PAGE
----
“What made Friedan’s book a best seller was her detailed and sympathetic documentation of the malaise of the middle-class housewife, a woman who had been educated to expect, if not a career, at least something more challenging the search for a matching mitten.”

“Decisions to cut aid for the terminally ill, for the elderly, for dependent children, for food stamps, even school lunches, are being made by men with full stomachs who live in comfortable houses with two cars and umpteen tax shelters.”

“At a time when women, with good reason, are asking men to make known their most guarded feelings, when we want them to love and raise babies and remember our birthdays, it is also required that they be the ones to rescue people in a burning building. And startle the dragons when they are heard in the dark.”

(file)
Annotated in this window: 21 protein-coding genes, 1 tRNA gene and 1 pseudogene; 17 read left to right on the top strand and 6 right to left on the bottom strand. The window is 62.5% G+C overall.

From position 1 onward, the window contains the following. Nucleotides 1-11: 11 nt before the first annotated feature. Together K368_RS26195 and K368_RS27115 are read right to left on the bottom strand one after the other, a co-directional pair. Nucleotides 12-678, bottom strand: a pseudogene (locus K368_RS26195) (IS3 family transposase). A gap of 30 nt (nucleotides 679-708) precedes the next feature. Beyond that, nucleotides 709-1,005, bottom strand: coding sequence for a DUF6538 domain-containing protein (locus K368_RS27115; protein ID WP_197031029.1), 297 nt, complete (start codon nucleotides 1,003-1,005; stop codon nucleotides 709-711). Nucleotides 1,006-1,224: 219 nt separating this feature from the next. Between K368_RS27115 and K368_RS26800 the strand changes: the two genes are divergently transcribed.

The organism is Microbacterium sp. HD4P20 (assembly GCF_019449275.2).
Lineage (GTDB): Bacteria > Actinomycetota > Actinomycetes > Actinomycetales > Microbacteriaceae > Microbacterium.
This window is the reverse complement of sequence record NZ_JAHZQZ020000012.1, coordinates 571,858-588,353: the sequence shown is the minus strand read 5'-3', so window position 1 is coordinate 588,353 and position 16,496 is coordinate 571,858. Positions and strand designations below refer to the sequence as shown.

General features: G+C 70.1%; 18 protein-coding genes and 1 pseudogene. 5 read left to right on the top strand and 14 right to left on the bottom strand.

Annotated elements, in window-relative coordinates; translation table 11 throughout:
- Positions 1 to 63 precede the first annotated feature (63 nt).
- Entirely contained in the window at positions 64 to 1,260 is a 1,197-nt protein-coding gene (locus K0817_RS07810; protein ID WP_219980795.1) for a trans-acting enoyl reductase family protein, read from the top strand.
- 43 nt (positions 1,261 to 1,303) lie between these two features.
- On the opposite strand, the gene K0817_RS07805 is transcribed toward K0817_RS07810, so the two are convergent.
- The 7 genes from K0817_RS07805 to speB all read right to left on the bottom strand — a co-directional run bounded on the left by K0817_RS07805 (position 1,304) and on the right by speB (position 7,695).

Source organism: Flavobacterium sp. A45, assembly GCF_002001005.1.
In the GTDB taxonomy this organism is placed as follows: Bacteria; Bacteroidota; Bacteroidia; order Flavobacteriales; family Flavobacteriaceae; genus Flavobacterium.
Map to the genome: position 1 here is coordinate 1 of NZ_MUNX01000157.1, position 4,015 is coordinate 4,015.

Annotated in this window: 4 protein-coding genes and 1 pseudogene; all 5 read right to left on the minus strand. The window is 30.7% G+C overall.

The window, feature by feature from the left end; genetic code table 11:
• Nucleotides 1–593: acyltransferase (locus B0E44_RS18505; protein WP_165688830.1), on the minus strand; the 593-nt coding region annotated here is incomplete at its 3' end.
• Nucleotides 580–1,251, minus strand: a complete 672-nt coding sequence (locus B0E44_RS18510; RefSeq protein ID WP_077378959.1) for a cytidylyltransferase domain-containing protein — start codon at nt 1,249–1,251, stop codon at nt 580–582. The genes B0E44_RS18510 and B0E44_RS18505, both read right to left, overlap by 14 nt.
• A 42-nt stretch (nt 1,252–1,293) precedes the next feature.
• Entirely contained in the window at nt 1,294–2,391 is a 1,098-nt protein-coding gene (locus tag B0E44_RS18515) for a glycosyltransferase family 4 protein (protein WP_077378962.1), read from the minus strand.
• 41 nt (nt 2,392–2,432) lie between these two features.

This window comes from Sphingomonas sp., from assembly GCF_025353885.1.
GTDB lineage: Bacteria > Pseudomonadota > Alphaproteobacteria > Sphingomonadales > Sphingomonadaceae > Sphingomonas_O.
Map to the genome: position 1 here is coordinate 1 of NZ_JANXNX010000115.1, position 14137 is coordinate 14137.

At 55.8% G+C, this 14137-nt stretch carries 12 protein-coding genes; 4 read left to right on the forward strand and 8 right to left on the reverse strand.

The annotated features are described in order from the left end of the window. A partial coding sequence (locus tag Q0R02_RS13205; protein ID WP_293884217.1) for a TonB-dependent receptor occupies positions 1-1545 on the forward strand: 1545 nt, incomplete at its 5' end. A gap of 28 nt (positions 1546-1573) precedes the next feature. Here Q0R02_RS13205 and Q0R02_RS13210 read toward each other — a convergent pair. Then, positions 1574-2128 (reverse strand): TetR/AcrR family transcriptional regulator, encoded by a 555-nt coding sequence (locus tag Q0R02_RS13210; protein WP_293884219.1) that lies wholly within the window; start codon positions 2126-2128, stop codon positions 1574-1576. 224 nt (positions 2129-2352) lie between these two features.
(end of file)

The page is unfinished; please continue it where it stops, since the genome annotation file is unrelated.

“Considering the extent to which masculinity as it is socially constructed within patriarchy encourages males to regard woman’s words, woman’s talk as without substance or value, or as a potential threat, individual women cannot hope to effectively communicate feminist thinking with male relatives, companions, etc. without carefully considered strategies.”

“Feminist works that focus on strategies women can use to speak to males about male domination and change are not readily available.”

I find the fourth one down so true as I watch a Republican dominated Senate force their choices on women…..some things never seem to change.

Anyway, I am off to wrap these poor fellows up so they can compare notes and their struggles for survival in perpetuity.

Til next time when I tackle war with loads more sheets and shellac.